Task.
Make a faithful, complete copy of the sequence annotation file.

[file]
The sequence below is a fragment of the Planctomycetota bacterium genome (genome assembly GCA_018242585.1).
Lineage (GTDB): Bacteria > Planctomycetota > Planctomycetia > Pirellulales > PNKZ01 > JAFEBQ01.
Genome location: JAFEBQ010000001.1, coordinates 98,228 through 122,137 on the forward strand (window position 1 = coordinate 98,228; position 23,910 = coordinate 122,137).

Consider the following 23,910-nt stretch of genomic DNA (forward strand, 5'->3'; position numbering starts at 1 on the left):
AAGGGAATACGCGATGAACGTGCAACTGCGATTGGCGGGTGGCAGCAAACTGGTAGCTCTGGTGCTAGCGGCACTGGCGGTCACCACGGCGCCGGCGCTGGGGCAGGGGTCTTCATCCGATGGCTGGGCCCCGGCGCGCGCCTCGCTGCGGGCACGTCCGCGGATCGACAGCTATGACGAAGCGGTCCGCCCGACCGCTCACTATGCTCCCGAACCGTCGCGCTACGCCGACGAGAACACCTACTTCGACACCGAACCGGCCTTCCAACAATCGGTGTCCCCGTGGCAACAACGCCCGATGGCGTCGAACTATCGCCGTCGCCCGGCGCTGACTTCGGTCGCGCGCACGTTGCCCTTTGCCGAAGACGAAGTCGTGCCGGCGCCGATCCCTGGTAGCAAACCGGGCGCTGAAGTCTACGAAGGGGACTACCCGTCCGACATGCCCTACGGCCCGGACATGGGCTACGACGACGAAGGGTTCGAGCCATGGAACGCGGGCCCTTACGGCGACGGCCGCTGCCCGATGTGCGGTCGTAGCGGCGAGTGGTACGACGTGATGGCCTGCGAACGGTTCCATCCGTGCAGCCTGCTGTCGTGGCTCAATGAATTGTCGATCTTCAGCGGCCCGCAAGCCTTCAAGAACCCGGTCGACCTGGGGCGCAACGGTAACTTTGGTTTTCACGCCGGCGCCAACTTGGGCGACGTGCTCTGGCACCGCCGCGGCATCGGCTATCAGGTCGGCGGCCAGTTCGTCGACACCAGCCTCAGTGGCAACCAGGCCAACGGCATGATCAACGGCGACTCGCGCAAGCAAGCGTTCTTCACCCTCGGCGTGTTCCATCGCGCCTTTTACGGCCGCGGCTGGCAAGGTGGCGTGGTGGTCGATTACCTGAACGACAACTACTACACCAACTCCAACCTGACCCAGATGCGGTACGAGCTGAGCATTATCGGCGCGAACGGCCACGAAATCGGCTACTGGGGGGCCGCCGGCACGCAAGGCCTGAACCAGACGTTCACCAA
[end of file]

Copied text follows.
The sequence below is a fragment of the Planctomycetota bacterium genome (genome assembly GCA_018242585.1).
Lineage (GTDB): Bacteria > Planctomycetota > Planctomycetia > Pirellulales > PNKZ01 > JAFEBQ01.
Genome location: JAFEBQ010000001.1, coordinates 98,228 through 122,137 on the forward strand (window position 1 = coordinate 98,228; position 23,910 = coordinate 122,137).

Consider the following 23,910-nt stretch of genomic DNA (forward strand, 5'->3'; position numbering starts at 1 on the left):
AAGGGAATACGCGATGAACGTGCAACTGCGATTGGCGGGTGGCAGCAAACTGGTAGCTCTGGTGCTAGCGGCACTGGCGGTCACCACGGCGCCGGCGCTGGGGCAGGGGTCTTCATCCGATGGCTGGGCCCCGGCGCGCGCCTCGCTGCGGGCACGTCCGCGGATCGACAGCTATGACGAAGCGGTCCGCCCGACCGCTCACTATGCTCCCGAACCGTCGCGCTACGCCGACGAGAACACCTACTTCGACACCGAACCGGCCTTCCAACAATCGGTGTCCCCGTGGCAACAACGCCCGATGGCGTCGAACTATCGCCGTCGCCCGGCGCTGACTTCGGTCGCGCGCACGTTGCCCTTTGCCGAAGACGAAGTCGTGCCGGCGCCGATCCCTGGTAGCAAACCGGGCGCTGAAGTCTACGAAGGGGACTACCCGTCCGACATGCCCTACGGCCCGGACATGGGCTACGACGACGAAGGGTTCGAGCCATGGAACGCGGGCCCTTACGGCGACGGCCGCTGCCCGATGTGCGGTCGTAGCGGCGAGTGGTACGACGTGATGGCCTGCGAACGGTTCCATCCGTGCAGCCTGCTGTCGTGGCTCAATGAATTGTCGATCTTCAGCGGCCCGCAAGCCTTCAAGAACCCGGTCGACCTGGGGCGCAACGGTAACTTTGGTTTTCACGCCGGCGCCAACTTGGGCGACGTGCTCTGGCACCGCCGCGGCATCGGCTATCAGGTCGGCGGCCAGTTCGTCGACACCAGCCTCAGTGGCAACCAGGCCAACGGCATGATCAACGGCGACTCGCGCAAGCAAGCGTTCTTCACCCTCGGCGTGTTCCATCGCGCCTTTTACGGCCGCGGCTGGCAAGGTGGCGTGGTGGTCGATTACCTGAACGACAACTACTACACCAACTCCAACCTGACCCAGATGCGGTACGAGCTGAGCATTATCGGCGCGAACGGCCACGAAATCGGCTACTGGGGGGCCGCCGGCACGCAAGGCCTGAACCAGACGTTCACCAA